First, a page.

If terrorists die, others will follow
Sunday, September 23, 2001
After 27 years in the military, Capt. Lin Hutton is as
blunt and straightforward as a smack to the head.
"To kill the terrorists is to just continue the violence,"
Hutton is talking by phone from her rented duplex in
Sewanee, Tenn. She left her job at the Pentagon in
August to enter an Episcopal seminary at the
University of the South. Her retirement from the
Navy is official Oct. 1.
I called her because she offers an unusual
perspective: A military officer's analytical sensibility
infused with a theologian's spirituality.
"I will put my life between my country and the
enemy, but we need to know: Who is it we're
fighting? How do we define military objectives and
targets? What are the enemy's objectives? Why are
they fighting us?"
It is this last question that Hutton sees as central.
"We have to understand why there's so much hate. If
we never understand the reasons they hate us, the
terrorism will continue. That's why it's so important
we capture these people. Because we can go kill all
the terrorist cells we can find, but if one person gets
away, that's the seed for another cell."
Hutton is not exactly a touchy-feely liberal. Her
father was a captain in the Navy, and she grew up to
be one, too. She flew EP3s
(reconnaissance/electronic warfare aircraft) in the
Mediterranean. She commanded an aircraft-carrier
aviation squadron, then became commanding officer
of a Naval Air Station, the first woman to hold either
post. The past three years, she worked at the
Pentagon and, had she not retired, likely would have
been the first female warfare admiral.
So no one was more surprised than she at her
reaction to the terrorist attacks.
"I felt incredible horror and dismay and deep
sadness," Hutton said. "But I didn't feel anger. I
would have thought I'd want to do something back,
and I'm amazed I didn't."
What alarmed her was the anger she saw on the
floors of Congress. Without debate, Congress passed
a near-unanimous resolution waiving the presidential
constraints of the War Powers Act. The resolution
gives the president power to "use all necessary and
appropriate force against those nations, organizations
or persons" who were behind the attacks.
"I understand they're hurting and angry," she said of
members of Congress, "but they're our leaders. We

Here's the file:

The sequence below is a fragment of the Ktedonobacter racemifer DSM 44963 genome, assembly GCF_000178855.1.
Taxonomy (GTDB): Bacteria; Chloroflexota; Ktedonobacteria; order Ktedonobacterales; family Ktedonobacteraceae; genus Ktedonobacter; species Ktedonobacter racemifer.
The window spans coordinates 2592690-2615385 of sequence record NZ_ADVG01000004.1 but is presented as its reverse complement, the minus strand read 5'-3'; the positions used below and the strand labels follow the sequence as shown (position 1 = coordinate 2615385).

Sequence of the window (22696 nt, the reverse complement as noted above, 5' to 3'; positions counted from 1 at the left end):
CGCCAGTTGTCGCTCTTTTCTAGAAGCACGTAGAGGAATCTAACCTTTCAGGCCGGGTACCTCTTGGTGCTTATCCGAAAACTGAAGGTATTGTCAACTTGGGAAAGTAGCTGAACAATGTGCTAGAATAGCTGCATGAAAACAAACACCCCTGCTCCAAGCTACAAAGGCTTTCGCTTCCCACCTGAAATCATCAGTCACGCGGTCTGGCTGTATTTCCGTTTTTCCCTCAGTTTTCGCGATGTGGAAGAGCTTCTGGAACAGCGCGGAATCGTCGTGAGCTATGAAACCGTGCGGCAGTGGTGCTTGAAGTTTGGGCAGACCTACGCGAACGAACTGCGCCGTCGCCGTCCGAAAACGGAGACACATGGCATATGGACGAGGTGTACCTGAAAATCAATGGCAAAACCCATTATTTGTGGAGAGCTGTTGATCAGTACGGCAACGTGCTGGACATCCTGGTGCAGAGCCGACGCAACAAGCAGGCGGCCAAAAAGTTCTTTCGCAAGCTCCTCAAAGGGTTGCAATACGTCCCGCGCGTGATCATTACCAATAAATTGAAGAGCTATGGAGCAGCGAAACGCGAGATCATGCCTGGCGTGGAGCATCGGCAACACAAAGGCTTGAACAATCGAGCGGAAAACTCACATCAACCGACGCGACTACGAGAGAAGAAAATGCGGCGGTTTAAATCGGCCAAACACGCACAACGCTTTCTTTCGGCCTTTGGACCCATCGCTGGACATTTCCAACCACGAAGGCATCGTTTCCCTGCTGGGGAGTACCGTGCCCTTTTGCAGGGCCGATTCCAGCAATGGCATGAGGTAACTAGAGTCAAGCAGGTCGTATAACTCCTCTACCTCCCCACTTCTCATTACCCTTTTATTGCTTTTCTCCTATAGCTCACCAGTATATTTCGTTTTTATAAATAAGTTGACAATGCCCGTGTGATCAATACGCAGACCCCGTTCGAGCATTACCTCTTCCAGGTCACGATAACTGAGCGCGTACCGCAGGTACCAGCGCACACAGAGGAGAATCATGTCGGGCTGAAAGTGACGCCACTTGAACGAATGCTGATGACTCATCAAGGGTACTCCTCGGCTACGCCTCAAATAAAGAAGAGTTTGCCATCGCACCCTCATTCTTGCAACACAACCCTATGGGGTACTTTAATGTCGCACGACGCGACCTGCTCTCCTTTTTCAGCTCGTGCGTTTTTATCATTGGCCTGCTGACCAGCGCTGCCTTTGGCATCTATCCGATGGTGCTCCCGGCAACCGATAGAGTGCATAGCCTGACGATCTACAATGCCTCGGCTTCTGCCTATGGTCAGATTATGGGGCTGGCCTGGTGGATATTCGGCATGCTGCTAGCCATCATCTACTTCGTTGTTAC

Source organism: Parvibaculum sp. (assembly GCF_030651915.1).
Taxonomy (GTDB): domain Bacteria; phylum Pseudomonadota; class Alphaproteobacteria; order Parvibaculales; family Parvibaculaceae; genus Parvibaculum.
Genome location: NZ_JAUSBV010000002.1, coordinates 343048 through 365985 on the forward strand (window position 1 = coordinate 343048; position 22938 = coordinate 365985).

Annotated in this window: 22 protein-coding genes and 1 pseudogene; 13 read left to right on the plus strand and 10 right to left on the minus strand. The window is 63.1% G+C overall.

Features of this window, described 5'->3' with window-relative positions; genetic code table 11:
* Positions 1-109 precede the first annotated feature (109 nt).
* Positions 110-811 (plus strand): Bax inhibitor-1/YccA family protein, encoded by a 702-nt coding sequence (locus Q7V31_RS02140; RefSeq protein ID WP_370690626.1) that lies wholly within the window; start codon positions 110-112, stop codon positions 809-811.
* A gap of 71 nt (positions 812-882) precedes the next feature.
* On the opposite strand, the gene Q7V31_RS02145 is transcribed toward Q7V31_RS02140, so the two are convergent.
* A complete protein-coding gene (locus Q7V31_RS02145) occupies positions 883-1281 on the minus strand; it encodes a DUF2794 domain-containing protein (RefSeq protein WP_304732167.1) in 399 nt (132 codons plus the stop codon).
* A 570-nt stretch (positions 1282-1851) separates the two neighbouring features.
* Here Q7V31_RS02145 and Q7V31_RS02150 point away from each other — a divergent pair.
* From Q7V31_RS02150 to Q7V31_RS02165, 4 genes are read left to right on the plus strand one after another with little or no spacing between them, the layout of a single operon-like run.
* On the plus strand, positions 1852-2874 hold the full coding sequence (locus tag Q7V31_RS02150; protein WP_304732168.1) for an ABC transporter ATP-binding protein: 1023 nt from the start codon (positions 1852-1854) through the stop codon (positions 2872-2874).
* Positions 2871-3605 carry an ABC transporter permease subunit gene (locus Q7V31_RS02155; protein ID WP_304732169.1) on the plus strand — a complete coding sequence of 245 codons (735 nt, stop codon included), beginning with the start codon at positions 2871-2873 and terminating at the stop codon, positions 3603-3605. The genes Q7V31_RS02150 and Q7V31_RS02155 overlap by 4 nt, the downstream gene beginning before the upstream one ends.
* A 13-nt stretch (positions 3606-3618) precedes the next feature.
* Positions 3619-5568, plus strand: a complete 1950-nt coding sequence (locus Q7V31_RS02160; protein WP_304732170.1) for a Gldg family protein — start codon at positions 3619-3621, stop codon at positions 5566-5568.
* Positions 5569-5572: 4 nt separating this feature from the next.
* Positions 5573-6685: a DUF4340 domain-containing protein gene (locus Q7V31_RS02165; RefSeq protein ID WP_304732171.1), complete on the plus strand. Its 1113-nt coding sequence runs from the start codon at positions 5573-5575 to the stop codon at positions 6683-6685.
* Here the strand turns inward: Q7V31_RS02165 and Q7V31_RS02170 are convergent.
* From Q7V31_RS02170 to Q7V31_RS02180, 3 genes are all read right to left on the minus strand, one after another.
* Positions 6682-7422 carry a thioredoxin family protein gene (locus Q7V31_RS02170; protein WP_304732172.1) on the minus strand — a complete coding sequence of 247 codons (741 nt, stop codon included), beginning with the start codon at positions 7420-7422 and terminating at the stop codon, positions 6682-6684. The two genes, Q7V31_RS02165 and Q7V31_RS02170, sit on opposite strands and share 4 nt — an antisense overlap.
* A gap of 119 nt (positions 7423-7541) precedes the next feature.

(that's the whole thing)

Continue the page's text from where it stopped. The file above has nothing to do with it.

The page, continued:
need more from them. They don't have the luxury of
being upset. They should not have had a vote right
away. They needed some time to think and have
"So I have great respect for that lone dissenting vote
(by Rep. Barbara Lee of Oakland)."
Hutton fully supported the Gulf War because the
objectives were clear. But she worries, as many do,
that the U.S. now will launch itself into a retaliatory
attack without defined goals or sufficient regard for
How would we measure success in this kind of war?
How will we know when we are finished? She said
she believes Secretary of State Colin Powell, a
former general with experience in the Middle East,
will be the voice of calm and patience.
"Military people are very aware of the cost of war,"
Hutton said. "There's a certain pacifism among the
military. You want to capture them. Isolate them.
Use every method possible before turning to
warfare. War has to be the tool of last resort,
because once you go to war, and it fails, you have
nothing left in your toolbox."
She can't see at the moment how war will wipe out
terrorism. The terrorism is the behavior; the hate is
the cause of the behavior. Maybe the hate is an
outgrowth of evil. Most likely it's something more
complicated and human. We need to know. Only
then do we have a chance at stopping terrorism.
If the U.S. goes to war, Hutton, like most Americans,
will support the efforts of government leaders.
"All I ask of them is to think through this very
carefully," she said, "because they're not the ones
who are going to die."